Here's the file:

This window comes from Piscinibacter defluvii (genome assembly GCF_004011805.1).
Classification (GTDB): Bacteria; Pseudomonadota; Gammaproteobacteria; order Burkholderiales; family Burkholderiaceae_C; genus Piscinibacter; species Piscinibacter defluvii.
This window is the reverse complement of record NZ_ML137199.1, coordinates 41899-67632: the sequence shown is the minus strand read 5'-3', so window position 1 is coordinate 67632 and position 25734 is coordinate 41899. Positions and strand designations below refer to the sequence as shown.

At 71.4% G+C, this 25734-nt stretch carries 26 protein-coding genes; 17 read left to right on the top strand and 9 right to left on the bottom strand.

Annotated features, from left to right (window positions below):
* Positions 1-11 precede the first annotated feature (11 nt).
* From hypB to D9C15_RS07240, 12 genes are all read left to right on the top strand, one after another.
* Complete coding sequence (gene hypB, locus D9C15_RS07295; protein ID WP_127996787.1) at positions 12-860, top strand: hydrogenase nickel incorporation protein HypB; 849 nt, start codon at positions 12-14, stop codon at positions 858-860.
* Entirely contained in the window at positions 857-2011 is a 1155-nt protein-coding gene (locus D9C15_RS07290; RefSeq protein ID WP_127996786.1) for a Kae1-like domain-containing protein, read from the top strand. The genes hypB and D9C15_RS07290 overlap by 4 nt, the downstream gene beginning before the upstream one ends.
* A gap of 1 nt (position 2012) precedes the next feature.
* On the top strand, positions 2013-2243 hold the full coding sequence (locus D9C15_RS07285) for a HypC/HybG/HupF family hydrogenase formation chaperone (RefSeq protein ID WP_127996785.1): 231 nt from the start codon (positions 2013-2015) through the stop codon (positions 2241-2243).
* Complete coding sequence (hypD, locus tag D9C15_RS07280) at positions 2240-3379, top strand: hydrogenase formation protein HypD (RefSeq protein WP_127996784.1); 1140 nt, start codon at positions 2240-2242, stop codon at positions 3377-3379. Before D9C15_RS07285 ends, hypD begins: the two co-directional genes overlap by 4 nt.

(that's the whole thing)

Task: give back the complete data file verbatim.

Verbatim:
This window comes from Piscinibacter defluvii (genome assembly GCF_004011805.1).
Classification (GTDB): Bacteria; Pseudomonadota; Gammaproteobacteria; order Burkholderiales; family Burkholderiaceae_C; genus Piscinibacter; species Piscinibacter defluvii.
This window is the reverse complement of record NZ_ML137199.1, coordinates 41899-67632: the sequence shown is the minus strand read 5'-3', so window position 1 is coordinate 67632 and position 25734 is coordinate 41899. Positions and strand designations below refer to the sequence as shown.

At 71.4% G+C, this 25734-nt stretch carries 26 protein-coding genes; 17 read left to right on the top strand and 9 right to left on the bottom strand.

Annotated features, from left to right (window positions below):
* Positions 1-11 precede the first annotated feature (11 nt).
* From hypB to D9C15_RS07240, 12 genes are all read left to right on the top strand, one after another.
* Complete coding sequence (gene hypB, locus D9C15_RS07295; protein ID WP_127996787.1) at positions 12-860, top strand: hydrogenase nickel incorporation protein HypB; 849 nt, start codon at positions 12-14, stop codon at positions 858-860.
* Entirely contained in the window at positions 857-2011 is a 1155-nt protein-coding gene (locus D9C15_RS07290; RefSeq protein ID WP_127996786.1) for a Kae1-like domain-containing protein, read from the top strand. The genes hypB and D9C15_RS07290 overlap by 4 nt, the downstream gene beginning before the upstream one ends.
* A gap of 1 nt (position 2012) precedes the next feature.
* On the top strand, positions 2013-2243 hold the full coding sequence (locus D9C15_RS07285) for a HypC/HybG/HupF family hydrogenase formation chaperone (RefSeq protein ID WP_127996785.1): 231 nt from the start codon (positions 2013-2015) through the stop codon (positions 2241-2243).
* Complete coding sequence (hypD, locus tag D9C15_RS07280) at positions 2240-3379, top strand: hydrogenase formation protein HypD (RefSeq protein WP_127996784.1); 1140 nt, start codon at positions 2240-2242, stop codon at positions 3377-3379. Before D9C15_RS07285 ends, hypD begins: the two co-directional genes overlap by 4 nt.